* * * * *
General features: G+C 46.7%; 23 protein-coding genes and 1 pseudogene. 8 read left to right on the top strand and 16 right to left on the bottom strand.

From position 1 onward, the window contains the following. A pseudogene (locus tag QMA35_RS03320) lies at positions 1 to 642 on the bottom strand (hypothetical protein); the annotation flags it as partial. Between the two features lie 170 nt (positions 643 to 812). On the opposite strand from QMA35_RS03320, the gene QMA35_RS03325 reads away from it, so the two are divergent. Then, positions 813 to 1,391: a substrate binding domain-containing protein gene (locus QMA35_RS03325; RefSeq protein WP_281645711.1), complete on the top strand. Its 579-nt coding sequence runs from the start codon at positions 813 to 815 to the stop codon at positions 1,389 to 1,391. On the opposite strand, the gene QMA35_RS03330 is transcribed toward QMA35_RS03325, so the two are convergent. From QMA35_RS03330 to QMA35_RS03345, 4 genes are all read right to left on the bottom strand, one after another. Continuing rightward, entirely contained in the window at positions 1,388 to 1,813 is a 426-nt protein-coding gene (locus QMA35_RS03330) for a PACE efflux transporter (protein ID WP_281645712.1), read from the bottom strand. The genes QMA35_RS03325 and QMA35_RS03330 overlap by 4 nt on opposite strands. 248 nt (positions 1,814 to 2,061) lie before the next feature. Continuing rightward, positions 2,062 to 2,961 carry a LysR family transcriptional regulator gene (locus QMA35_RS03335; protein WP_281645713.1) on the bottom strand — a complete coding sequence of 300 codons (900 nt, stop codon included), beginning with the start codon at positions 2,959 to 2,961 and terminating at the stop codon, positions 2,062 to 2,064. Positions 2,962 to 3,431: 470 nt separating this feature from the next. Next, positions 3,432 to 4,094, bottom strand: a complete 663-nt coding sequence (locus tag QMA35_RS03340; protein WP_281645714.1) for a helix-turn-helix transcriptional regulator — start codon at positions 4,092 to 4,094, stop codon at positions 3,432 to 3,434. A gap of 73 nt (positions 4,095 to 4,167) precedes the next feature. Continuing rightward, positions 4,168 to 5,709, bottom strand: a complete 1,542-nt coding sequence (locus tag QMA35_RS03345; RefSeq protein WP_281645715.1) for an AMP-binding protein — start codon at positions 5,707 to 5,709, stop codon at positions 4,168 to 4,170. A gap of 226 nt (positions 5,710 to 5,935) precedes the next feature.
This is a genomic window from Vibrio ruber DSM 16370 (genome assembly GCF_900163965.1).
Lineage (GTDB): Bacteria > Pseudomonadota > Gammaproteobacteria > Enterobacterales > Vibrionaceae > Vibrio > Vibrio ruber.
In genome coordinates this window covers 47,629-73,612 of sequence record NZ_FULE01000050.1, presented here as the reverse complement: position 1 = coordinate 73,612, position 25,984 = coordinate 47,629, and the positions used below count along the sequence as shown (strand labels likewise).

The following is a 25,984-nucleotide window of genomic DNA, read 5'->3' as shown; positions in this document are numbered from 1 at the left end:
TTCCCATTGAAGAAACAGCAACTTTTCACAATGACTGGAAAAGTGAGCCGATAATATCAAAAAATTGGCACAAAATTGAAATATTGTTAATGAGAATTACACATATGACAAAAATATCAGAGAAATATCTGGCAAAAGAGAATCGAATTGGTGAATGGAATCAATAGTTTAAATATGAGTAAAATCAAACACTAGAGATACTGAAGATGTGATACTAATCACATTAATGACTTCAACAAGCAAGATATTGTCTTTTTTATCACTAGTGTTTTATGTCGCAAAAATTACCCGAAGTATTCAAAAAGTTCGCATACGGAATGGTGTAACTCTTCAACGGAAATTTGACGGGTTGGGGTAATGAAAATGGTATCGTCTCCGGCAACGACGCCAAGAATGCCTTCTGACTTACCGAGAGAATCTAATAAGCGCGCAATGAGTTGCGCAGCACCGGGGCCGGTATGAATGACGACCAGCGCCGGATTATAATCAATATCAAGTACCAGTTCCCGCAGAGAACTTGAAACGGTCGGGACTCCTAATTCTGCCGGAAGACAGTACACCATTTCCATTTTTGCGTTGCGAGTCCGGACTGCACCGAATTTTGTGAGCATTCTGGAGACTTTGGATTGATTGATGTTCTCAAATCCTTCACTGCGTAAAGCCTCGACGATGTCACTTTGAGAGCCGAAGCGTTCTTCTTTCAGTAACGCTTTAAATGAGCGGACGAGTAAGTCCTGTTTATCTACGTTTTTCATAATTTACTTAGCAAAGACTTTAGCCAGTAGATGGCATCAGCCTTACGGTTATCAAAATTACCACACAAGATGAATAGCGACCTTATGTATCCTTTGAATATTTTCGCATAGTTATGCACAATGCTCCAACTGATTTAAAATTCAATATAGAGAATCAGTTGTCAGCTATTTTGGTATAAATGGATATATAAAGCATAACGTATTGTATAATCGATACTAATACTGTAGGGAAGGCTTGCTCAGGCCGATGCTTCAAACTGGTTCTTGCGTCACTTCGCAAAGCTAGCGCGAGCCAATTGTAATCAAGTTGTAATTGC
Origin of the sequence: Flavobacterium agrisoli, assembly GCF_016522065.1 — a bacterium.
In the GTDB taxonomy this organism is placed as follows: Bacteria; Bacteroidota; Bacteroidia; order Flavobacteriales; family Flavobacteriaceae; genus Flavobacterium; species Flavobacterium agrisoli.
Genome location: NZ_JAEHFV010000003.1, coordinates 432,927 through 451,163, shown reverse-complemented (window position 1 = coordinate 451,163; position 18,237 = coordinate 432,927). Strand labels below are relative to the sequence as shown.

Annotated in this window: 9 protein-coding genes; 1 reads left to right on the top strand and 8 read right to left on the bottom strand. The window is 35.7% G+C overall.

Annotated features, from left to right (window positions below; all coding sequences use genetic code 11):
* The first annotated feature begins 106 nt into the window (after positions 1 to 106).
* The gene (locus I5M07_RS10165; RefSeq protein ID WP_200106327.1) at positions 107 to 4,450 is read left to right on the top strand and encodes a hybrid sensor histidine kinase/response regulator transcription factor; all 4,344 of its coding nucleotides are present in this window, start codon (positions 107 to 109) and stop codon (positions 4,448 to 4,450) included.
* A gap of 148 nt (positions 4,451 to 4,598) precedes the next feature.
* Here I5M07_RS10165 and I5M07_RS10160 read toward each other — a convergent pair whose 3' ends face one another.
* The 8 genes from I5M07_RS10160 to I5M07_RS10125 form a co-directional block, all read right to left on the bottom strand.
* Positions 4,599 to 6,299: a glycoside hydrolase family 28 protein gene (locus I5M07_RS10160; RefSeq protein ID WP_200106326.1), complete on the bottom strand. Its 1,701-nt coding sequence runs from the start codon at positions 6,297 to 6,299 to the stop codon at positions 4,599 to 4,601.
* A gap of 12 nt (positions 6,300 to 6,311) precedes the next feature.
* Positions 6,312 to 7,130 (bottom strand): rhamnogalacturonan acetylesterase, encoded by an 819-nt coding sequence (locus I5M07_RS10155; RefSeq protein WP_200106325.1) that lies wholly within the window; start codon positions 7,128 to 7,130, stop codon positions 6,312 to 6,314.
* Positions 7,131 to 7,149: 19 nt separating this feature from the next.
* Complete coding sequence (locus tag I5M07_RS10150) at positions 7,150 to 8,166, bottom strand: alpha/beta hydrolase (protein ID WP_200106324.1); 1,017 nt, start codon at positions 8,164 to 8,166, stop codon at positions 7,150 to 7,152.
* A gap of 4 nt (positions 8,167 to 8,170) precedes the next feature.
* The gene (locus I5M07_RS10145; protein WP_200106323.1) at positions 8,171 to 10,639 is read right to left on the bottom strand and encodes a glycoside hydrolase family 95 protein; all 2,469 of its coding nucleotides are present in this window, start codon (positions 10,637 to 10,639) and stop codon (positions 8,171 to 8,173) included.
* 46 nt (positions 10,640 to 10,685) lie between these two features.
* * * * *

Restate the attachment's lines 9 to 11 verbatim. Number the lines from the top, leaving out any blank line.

In the GTDB taxonomy this organism is placed as follows: Bacteria; Bacteroidota; Bacteroidia; order Flavobacteriales; family Flavobacteriaceae; genus Flavobacterium; species Flavobacterium agrisoli.
Genome location: NZ_JAEHFV010000003.1, coordinates 432,927 through 451,163, shown reverse-complemented (window position 1 = coordinate 451,163; position 18,237 = coordinate 432,927). Strand labels below are relative to the sequence as shown.

Annotated in this window: 9 protein-coding genes; 1 reads left to right on the top strand and 8 read right to left on the bottom strand. The window is 35.7% G+C overall.